Princesses Elizabeth and Margaret broadcasting to the world. Even kids needed a pep talk.
Click on the link here for Audio Player: Princess Elizabeth -Oct. 13, 1940
In the dark days of 1940 during the Blitz, a massive relocation campaign had begun in Britain concerning children living in the danger areas of large metropolitan cities. As a result, they were being evacuated to small country villages around England, but also to Commonwealth and Allied countries willing and able to take them.
On October 13th 1940, the 14-year old Princess Elizabeth and her sister Princess Margaret, went before the microphone to deliver a pep talk to the children now away from their homes and scattered, in some cases, all over the world.
Here is that complete radio address from 72 years ago.
President Roosevelt – the decision to seek a third term didn’t come easy.
Click on the link here for audio player: FDR Democratic Convention – 1940
After much consideration and speculation, President Roosevelt decided to run for a third term in 1940. Addressing the convention via radio from the White House, Roosevelt outlined his goals for a third term and spoke of a renewed effort to keep America moving.
President Roosevelt: “ We have sometimes called it Social Legislation. We have sometimes called it legislation to end abuses of the past. We have sometimes called it legislation for human security. And we have sometimes called it legislation to better our fellow citizens who would not have the essentials of life, or hope for an American standard of living. Some of us have labeled it a wider and more equitable distribution of wealth in our land. It has included among its aims to liberalize and broaden the control of vast industries, lodged today in the hands of a relatively small group of individuals of very great financial power. But all of these definitions and labels are essentially the expression of one consistent thought; they represent a constantly growing sense of human decency. Human decency throughout our nation.”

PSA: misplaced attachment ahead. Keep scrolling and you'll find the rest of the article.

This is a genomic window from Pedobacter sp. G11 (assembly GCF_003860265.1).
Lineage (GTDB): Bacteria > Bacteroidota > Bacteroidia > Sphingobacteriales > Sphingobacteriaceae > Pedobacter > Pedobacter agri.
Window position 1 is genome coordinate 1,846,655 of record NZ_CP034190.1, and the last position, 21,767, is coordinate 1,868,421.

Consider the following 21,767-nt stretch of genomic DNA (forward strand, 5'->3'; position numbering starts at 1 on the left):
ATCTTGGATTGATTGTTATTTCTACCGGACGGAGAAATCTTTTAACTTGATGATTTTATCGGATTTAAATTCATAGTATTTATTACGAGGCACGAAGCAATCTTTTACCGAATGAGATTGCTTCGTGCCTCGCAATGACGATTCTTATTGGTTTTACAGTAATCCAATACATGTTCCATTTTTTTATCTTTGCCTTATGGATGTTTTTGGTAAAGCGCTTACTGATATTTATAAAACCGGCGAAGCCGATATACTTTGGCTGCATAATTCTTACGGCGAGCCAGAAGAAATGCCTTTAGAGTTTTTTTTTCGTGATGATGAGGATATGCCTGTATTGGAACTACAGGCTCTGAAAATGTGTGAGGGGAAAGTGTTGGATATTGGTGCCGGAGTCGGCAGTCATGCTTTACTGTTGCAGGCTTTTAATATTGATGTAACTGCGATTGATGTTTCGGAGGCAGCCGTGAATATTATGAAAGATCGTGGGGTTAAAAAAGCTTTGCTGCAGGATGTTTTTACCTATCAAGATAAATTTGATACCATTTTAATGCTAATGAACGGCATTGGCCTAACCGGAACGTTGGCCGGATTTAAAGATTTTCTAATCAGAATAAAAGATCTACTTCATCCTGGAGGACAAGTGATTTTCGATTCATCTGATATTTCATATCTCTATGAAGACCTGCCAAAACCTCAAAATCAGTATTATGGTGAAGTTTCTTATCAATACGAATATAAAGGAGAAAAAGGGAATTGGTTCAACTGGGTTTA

And seventy-two years later, the words still ring true.
Here is that address, from July 17, 1940.
Day 13 of a sweltering heatwave – even Falla seemed listless.
Click on the audio player here: News for July 31, 1940
As the Nation’s Capitol sweltered for its thirteenth consecutive day, this July 31st in 1940, the news was appropriately sparse and the events were comparatively few.
Starting with news from London that overnight raids by German bombers on Southeast and Southwest England and parts of Wales did little damage. On the diplomatic front, efforts were underway to gain release of some 11 British subjects being held by the Japanese for unknown reasons. With anti-Japanese sentiment rising in Britain, the Japanese Embassy in London expressed powerlessness in being able to offer help. At the time of the newscast, two Britons were released, but an additional British subject was being held.
Meanwhile, Parliament voted to extend the blockade of shipping to France and other countries under Axis control. This was worrisome to the French as food shortages were spreading all over France.
From Berlin came reports that Japan expressed concern over the U.S. embargo of shipments of war materials and was considering cutting off shipments to the U.S. of rubber from Malaya and the Dutch East Indies in retaliation.
Back home – amid reports of the heatwave gripping Washington also came word that the Senate Military Affairs Committee gave a hasty okay to President Roosevelt’s proposal to mobilize some 300,000 National Guard and Reserve Officers for one year of military training. Dropped like a hot potato was a proposed Conscription Law with overwhelming sentiment that there should be no peacetime draft.
And that’s what this last day of July sounded like in 1940, as reported on the NBC News Of The World.